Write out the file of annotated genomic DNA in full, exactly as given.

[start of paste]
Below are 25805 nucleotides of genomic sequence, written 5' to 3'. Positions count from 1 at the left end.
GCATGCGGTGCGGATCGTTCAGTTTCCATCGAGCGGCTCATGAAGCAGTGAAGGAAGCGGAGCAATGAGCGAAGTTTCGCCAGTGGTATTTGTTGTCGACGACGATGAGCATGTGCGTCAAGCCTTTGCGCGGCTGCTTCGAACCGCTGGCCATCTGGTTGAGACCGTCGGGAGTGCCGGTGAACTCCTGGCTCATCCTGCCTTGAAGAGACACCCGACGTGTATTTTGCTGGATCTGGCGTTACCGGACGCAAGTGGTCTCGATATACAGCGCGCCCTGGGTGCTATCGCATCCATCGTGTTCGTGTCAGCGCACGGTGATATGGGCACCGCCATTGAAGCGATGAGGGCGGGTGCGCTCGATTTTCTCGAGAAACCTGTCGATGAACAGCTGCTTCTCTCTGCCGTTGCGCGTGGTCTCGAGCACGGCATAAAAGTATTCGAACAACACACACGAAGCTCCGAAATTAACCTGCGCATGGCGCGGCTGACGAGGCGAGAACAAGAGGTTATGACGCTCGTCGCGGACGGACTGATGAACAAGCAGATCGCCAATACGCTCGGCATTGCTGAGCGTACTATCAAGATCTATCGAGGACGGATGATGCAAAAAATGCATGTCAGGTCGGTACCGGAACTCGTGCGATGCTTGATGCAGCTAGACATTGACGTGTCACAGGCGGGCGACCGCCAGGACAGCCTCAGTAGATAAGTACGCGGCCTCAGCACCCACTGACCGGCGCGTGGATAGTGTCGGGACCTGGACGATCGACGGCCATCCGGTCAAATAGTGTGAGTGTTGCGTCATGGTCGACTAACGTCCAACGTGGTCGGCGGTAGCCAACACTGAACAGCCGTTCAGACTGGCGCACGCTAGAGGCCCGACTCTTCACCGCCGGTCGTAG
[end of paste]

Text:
Below are 25805 nucleotides of genomic sequence, written 5' to 3'. Positions count from 1 at the left end.
GCATGCGGTGCGGATCGTTCAGTTTCCATCGAGCGGCTCATGAAGCAGTGAAGGAAGCGGAGCAATGAGCGAAGTTTCGCCAGTGGTATTTGTTGTCGACGACGATGAGCATGTGCGTCAAGCCTTTGCGCGGCTGCTTCGAACCGCTGGCCATCTGGTTGAGACCGTCGGGAGTGCCGGTGAACTCCTGGCTCATCCTGCCTTGAAGAGACACCCGACGTGTATTTTGCTGGATCTGGCGTTACCGGACGCAAGTGGTCTCGATATACAGCGCGCCCTGGGTGCTATCGCATCCATCGTGTTCGTGTCAGCGCACGGTGATATGGGCACCGCCATTGAAGCGATGAGGGCGGGTGCGCTCGATTTTCTCGAGAAACCTGTCGATGAACAGCTGCTTCTCTCTGCCGTTGCGCGTGGTCTCGAGCACGGCATAAAAGTATTCGAACAACACACACGAAGCTCCGAAATTAACCTGCGCATGGCGCGGCTGACGAGGCGAGAACAAGAGGTTATGACGCTCGTCGCGGACGGACTGATGAACAAGCAGATCGCCAATACGCTCGGCATTGCTGAGCGTACTATCAAGATCTATCGAGGACGGATGATGCAAAAAATGCATGTCAGGTCGGTACCGGAACTCGTGCGATGCTTGATGCAGCTAGACATTGACGTGTCACAGGCGGGCGACCGCCAGGACAGCCTCAGTAGATAAGTACGCGGCCTCAGCACCCACTGACCGGCGCGTGGATAGTGTCGGGACCTGGACGATCGACGGCCATCCGGTCAAATAGTGTGAGTGTTGCGTCATGGTCGACTAACGTCCAACGTGGTCGGCGGTAGCCAACACTGAACAGCCGTTCAGACTGGCGCACGCTAGAGGCCCGACTCTTCACCGCCGGTCGTAG